17 NCAC 07D .0102          CLASSIFICATION OF MANUFACTURING ACTIVITIES FOR PRIVILEGE TAX

(a)  For the purposes of administering the privilege tax, the following classifications are based on the three principal activities of manufacturers and industrial processors and shall be followed by manufacturers purchasing tangible personal property which is used or consumed in different phases of the operation of an industrial plant:

(1)           Production as a phase of industrial or manufacturing operations shall mean all steps performed in processing and refining rooms, and in other quarters and departments of a plant, where conditioning, treating or other operations are done on ingredient materials as an actual routine on a processing or assembly line turning out a finished product of manufacture.  It shall also include the movement of raw materials or ingredients from an inventory or a stockpile located on the premises of the manufacturing facility to the assembly or processing line, the movement of goods in process along the processing line and the movement of manufactured products from the assembly or processing line into shipping or storage areas and yards located on the premises of the manufacturing facility.  Purchases by a manufacturing industry or plant of machinery, and parts and accessories therefore for use in production, as defined above, are classified as mill machinery and mill machinery parts and accessories.  The term production shall also mean the work of experimentation and research performed on the manufactured products.  Purchases by a manufacturing industry or plant of research and development equipment and supplies for quality control or the improvement of its manufactured products or for the development of products which it will manufacture are classified as mill machinery and mill machinery parts and accessories.  Items which are not classified as mill machinery and mill machinery parts and accessories when purchased by manufacturing industries and plants for use in their research and development areas include such items as desks, calculators, personal computers and chairs and are subject to the applicable statutory state and local sales or use tax.  Production does not include any activity connected with the movement of raw materials or ingredients into inventory nor does it include distribution as defined in Subparagraph (a)(2) of this Rule.  Sales to manufacturing industries and plants of machinery, parts and accessories to such machinery, or other items of tangible personal property which are used in the movement of raw materials or ingredients into inventory or in distribution activities as defined or which are used for other similar purposes are subject to the applicable statutory state and local sales or use tax.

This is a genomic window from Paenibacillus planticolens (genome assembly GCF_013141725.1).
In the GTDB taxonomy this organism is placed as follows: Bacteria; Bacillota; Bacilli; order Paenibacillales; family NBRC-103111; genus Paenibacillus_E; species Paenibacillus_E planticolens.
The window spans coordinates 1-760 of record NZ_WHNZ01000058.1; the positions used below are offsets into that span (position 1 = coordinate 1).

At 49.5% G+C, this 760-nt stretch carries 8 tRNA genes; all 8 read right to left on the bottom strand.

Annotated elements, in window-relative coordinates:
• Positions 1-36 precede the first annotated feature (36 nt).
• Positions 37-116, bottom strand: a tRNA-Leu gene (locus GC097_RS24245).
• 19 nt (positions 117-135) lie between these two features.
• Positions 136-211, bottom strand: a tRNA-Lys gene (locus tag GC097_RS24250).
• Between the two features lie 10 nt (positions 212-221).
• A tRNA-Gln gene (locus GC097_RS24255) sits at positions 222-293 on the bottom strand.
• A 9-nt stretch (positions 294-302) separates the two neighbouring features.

(2)           Distribution with reference to industrial and manufacturing plants shall mean any activity connected with the movement of manufactured products within storage warehouses, shipping rooms and other such finished products storage areas and the removal of such products there from for sale or shipment.  Sales of distribution equipment to manufacturing industries and plants are subject to the applicable statutory state and local sales or use tax.

(3)           Administration with reference to industrial and manufacturing plants shall mean and include the administrative work of offices, promotion of sales and collection of accounts.  Sales of administrative equipment, such as office equipment of all kinds, stationery and related articles such as pens, pencils, rubber stamps, paper cutters, printed forms, books of accounts and records, file cabinets, small tools and implements such as scissors, staplers, desk trays, and other miscellaneous articles generally sold exclusively for office use and furniture and fixtures are subject to the applicable statutory state and local sales or use tax.

(b)  Any question regarding the application of the proper rate of tax, the classification of a purchaser for purposes of the sales and use tax or privilege tax, or the exempt status of certain transactions may be submitted to the department for determination.  Persons purchasing articles subject to the eighty dollars ($80.00) maximum tax shall not treat as one article two or more articles which, when joined together, make a functional unit or several components of machinery or equipment purchased from the same or different vendors which may be assembled by the purchaser into a single article.  The purchase of a quantity of repair parts necessary to recondition or upgrade mill machinery is not considered a single article.  If there is any question as to whether property involved in any transaction involves one or more articles, such question may be submitted to the department for decision.

 

History Note:        Authority G.S. 105‑164.4; 105‑164.6; 105-187.51; 105-187.52; 105‑262; 105‑264; Articles 39, 40, 42, 43, 44;

Eff. July 1, 2006.